Athena has many titles and epithets, including Athena Parthenos (“Athena the Virgin”), Athena Promachos (“Athena Who Battles in the Front Line”), or simply Athena. She is the virgin patroness of Athens, and her primary cult statue was created by Phidias for the Parthenon; it still stands in the Parthenon museum today. Athena is the goddess of strategy and tactical warfare.
Athena was born from Zeus’ head fully-grown with armor on when Zeus had swallowed Metis (goddess of wisdom) in an attempt to prevent his father Cronus from overthrowing him as king of the gods – because Metis had given birth to Athena inside his head he couldn’t be harmed by her. It was from this act that she got her name: “athena” derived from “metis”, meaning ‘wisdom’. Her mother’s name was “Pallas”, meaning ‘battle’, which demonstrates that she was not named after any other gods or goddesses but herself.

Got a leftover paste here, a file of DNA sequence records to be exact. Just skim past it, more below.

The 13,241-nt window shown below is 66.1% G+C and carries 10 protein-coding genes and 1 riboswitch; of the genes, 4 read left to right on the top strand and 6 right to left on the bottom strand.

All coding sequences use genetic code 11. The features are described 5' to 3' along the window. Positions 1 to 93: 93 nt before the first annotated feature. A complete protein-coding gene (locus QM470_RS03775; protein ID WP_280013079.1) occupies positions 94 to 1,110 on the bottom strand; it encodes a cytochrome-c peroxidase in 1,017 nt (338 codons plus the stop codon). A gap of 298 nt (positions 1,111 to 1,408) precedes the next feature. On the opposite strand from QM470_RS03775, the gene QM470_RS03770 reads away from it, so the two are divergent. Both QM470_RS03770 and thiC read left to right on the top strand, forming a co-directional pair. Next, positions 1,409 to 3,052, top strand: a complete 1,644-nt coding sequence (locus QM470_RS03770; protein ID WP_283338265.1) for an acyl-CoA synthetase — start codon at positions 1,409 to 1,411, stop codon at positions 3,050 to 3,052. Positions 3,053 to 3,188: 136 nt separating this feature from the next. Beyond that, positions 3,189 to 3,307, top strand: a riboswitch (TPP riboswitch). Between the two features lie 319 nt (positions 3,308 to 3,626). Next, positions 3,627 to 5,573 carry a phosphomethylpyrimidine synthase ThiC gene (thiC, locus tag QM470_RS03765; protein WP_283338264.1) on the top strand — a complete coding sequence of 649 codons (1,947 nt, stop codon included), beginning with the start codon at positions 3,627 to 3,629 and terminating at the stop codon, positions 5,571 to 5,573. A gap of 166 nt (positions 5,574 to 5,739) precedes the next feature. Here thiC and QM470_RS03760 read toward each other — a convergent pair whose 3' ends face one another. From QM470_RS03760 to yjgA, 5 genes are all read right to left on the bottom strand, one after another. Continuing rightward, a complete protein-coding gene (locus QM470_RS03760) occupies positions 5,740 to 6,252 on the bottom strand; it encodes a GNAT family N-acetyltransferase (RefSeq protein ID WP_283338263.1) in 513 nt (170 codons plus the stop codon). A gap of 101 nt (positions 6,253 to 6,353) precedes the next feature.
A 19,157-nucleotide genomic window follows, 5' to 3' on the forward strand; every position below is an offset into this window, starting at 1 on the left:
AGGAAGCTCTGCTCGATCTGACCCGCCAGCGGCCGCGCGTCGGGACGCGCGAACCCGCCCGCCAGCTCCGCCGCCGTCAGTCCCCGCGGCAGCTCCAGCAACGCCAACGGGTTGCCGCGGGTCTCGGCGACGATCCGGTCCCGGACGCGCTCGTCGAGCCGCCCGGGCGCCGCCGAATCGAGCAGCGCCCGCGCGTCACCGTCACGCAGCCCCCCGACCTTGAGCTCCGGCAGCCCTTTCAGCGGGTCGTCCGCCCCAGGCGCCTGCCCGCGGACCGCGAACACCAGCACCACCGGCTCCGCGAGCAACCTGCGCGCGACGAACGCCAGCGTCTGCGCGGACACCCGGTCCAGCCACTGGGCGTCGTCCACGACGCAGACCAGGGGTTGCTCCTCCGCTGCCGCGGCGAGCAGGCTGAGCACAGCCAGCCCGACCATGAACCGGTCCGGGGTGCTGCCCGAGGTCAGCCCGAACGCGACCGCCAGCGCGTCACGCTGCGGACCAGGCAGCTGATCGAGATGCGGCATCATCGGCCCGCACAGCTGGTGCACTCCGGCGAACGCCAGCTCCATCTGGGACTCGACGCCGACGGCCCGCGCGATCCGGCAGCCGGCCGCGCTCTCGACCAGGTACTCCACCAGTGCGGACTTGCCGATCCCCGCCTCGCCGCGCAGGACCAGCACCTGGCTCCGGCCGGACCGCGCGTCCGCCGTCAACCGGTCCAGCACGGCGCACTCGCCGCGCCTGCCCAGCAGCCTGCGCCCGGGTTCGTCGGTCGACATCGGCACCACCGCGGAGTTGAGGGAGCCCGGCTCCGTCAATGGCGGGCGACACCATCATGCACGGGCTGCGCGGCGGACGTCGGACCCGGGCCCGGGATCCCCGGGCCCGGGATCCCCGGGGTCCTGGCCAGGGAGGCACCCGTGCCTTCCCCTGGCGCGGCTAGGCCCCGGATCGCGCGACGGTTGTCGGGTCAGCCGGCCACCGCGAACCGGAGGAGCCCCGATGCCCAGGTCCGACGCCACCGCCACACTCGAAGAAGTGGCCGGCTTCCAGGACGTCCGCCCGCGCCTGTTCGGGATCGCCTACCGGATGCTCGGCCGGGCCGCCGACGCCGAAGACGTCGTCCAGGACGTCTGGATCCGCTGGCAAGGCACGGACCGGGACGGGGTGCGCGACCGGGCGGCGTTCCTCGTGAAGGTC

She was raised by Triton, who taught her many useful skills including metalworking; she became famous among mortals for these skills (some accounts say she invented metalworking herself).
Athena is often portrayed as a warrior or an athlete rather than as a woman in a flowing dress. In artworks such as sculptures or paintings, she is often depicted with armor and a helmet holding her shield. She sometimes wears sandals and carries a spear or shield. Her symbols include the owl and the olive tree (which became associated with peace because of its ability to regenerate after being cut down).